Lee’s work shows that in mice, a single gene tweak can cause OCD-like symptoms, including over-grooming. Now, scientists are trying to find out whether the same mutations might contribute to OCD, or pathological-grooming, in people.

The (bitten) apple never falls far from the tree

Which brings me to the reason that I finally quit. My daughter Cora, age 3, recently started biting her own nails.

When I asked her about it, she explained, “I don’t want to put my fingers in my mouth. I just do it even though I don’t want to.”

I felt terrible about this. Either I’d waited too long to stop biting my nails and Cora had learned from watching me — the same way I had, with my own mother — or I’d passed on some pathological grooming gene that had her doomed from the start.

Worse, I was making her feel bad about it.

“I’m gonna stop doing it,” she told me. “Why?” I asked. “Because you don’t like me to, remember?” she replied.

In many ways, these questions the DSM is grappling with are the same ones we parents have about our kids. Are our genes their destiny? What’s a bad habit, and what’s a pathology?

The newly revised DSM-5 will be released in San Francisco in May 2013. Maybe around the time Cora’s own kids start biting their nails, she’ll have better answers than we do now.

Is Nail Biting a Pathology? Or Just a Bad Habit? 18 December,2015Amy Standen

  • Jessica Hill

    I was diagnosed with trichotillomania while I was in middleschool. It was horrifying. It started with my eyelashes. everytime I started thinking about something that worried me I started plucking unconciously. Huge bald patches covered my head and my hair was ratty and stringy. there was no way to hide my obsessive compulsion to pull my hair out strand by strand for every anxious thought. I would sit for hours staring at the wall and plucking. I hated it but I couldn’t stop my hands from reaching up and selecting a hair and plucking it out. I had been on Ritalin for two years for hyperactivity. when the hairpulling started my doctor put me on two other kinds of medication for OCD and depression. I hated the all the medication, taking it was one of the things that worried me. years later, after many changes in medication… while I was in highschool I started refusing to take any of it. I started realizing that I could control my reactions to stress without medication and eventually stopped the obsessive destruction. My hair grew back quickly, but the mental scarring never goes away.
    people were really horrible to me because of my physical appearance, and the adults I talked to about my problems only recommended more medication and didn’t care that I thought the drugs were hurting me. Let my story be a lesson to all of you. If a child is having problems, the best thing you can do for them is to spend time with them, give them a good example to follow, and listen. Medication that changes a growing bodys brain chemistry should be a last resort.

  • Jessica Hill
  • Rebecca S.

    For anybody here in the Bay Area who wants to learn more about OCD and spectrum disorders, please come to the free presentation and panel discussion featuring Dr. Mathews, October 20, 2-5pm UCSF Langley Porter Institute Auditorium in San Francisco, at 401 Parnassus
    First Floor, Room LP 190. “The Many Faces of OCD” event is being sponsored by the International OCD Foundation – http://www.ocfoundation.org/affiliates/bay-area.

  • Morgan M.

    I’m thankful that this article does not exactly mirror the radio report I heard this morning. In the radio version, Francis Lee described his lab mice by saying “that’s a crazy mouse,” and moments later Amy Standen, referring to her daughter’s nail-biting stated, “I had created a crazy mouse.” I was shocked and disappointed to hear the word “crazy” used not once, but twice, to describe a mental disorder. This is exactly the kind of stigmatic word choice that many are working so hard to delete from our lexicon so that mental disorders like OCD can be talked about freely instead of hidden behind closed doors. The more people with mental disorders are described as crazy, the less others with similar disorders are likely to share their stores and seek the help they need. I hope that Ms. Standen and KQED will read this comment and deliver a more thoughtful broadcast in the future.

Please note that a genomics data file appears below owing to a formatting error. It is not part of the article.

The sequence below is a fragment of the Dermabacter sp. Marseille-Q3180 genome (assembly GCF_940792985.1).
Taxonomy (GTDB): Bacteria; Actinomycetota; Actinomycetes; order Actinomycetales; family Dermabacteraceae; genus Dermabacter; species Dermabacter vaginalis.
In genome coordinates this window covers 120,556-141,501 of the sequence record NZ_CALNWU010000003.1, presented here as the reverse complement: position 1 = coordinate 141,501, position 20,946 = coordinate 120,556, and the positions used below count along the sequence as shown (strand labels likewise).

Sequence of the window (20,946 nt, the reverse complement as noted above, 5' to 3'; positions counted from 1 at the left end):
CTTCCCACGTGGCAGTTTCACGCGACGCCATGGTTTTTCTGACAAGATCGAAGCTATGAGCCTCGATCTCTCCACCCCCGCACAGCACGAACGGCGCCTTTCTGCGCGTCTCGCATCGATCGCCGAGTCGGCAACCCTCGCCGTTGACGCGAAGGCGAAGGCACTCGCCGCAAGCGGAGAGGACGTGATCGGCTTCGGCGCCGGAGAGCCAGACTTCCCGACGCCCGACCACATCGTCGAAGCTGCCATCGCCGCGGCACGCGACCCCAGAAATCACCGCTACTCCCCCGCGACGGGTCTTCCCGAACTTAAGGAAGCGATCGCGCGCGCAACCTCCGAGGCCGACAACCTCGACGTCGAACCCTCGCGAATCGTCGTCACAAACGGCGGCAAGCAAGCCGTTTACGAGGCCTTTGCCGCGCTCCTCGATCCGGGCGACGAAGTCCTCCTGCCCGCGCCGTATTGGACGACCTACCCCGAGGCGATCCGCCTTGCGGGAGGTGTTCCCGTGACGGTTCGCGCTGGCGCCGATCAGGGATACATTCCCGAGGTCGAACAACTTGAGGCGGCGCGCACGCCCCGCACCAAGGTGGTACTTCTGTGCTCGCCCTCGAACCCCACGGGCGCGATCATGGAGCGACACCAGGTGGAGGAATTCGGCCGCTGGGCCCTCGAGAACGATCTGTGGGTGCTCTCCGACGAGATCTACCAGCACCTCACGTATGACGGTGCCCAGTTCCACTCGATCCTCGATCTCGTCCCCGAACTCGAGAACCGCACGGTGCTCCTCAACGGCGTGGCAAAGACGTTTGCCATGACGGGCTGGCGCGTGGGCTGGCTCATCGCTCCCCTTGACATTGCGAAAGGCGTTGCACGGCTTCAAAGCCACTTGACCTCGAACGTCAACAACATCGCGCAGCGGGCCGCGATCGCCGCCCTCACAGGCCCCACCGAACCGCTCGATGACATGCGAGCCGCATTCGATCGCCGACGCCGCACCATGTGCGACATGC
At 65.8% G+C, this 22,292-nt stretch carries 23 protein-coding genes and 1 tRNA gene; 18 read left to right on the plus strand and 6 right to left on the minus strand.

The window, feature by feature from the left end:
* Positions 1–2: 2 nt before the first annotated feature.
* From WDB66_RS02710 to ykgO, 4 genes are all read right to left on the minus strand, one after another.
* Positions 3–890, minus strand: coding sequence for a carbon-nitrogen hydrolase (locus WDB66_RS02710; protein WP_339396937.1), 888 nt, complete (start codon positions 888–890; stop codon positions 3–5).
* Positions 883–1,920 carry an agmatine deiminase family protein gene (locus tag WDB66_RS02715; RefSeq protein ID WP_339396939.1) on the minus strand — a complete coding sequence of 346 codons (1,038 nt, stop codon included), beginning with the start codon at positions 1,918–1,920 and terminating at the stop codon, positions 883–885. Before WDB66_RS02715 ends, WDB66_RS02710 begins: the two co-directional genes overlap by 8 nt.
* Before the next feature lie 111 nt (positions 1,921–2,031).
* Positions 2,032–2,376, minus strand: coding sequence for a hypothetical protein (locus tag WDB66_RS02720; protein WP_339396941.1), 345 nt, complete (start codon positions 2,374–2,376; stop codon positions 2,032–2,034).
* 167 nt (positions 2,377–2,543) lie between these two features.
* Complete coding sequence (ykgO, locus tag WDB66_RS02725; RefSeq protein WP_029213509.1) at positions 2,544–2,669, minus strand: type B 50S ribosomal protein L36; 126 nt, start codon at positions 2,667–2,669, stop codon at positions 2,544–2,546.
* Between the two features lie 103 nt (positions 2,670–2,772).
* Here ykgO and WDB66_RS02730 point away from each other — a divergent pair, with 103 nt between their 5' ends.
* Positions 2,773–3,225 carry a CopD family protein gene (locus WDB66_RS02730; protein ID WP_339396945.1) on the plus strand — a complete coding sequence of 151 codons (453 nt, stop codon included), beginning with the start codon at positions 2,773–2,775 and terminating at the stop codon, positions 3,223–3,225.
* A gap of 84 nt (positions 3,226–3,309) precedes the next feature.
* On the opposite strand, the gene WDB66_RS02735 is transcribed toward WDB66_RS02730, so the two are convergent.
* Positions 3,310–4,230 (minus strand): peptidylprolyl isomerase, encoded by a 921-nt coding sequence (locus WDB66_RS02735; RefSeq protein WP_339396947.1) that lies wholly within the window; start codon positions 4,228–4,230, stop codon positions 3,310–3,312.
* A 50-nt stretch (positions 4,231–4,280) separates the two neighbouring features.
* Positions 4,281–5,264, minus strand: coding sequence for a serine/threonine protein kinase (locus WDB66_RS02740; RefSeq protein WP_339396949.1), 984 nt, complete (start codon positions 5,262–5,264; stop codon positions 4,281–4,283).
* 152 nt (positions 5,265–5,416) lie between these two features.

• I heard this radio piece on KQED this morning (Mon, Sept. 17, 2012). I’m 67 and have been nail-biting, skin-picking and anxious most of my life. I also never got over menopausal hot flashes. One of my sons also bites and picks although not as severely as I do. The other son does not. It is such a relief to consider that this condition may be genetic and not a moral weakness. I would like to participate in genetic studies if anyone is doing them. Perhaps I could enlist my sons as well.

    Some drugs do help. Prozac was effective for me for years and then the condition came back. Recently I’ve been taking Cymbalta but this is a really nasty, addictive drug. I’ve been slowly reducing the dosage over the last 5 months in the hopes that I’ll be able to avoid the disabling headaches that plague me if I miss even a single dose. Unfortunately, the hot flashes and the anxiety are returning. The picking never went away.

    It’s not fun to be a ‘crazy mouse’ but it’s comforting to have company. The good news is that along with the OCD-like symptoms some of us are also very ingenious and creative.

  • Gumora

    This is interesting to me, is the article suggesting the DSM V is “merging” OCD and spectrum disorders categorally, although I am familiar with the my students often diagnosed with both, are they now merging into one? I ask because I have heard the spectrum is expendand to include ADD and other attention/social deficits and droadening overall.

    • gumora

      Opps…so many spelling errors, my apologies, must proof read :)!

  • Sakiara Nguyen


Amy Standen

Amy Standen (@amystanden) is co-host of #TheLeapPodcast (subscribe on iTunes or Stitcher!) and host of KQED and PBSDigital Studios’ science video series, Deep Look.  Her science radio stories appear on KQED and NPR.

Email her at astanden@kqed.org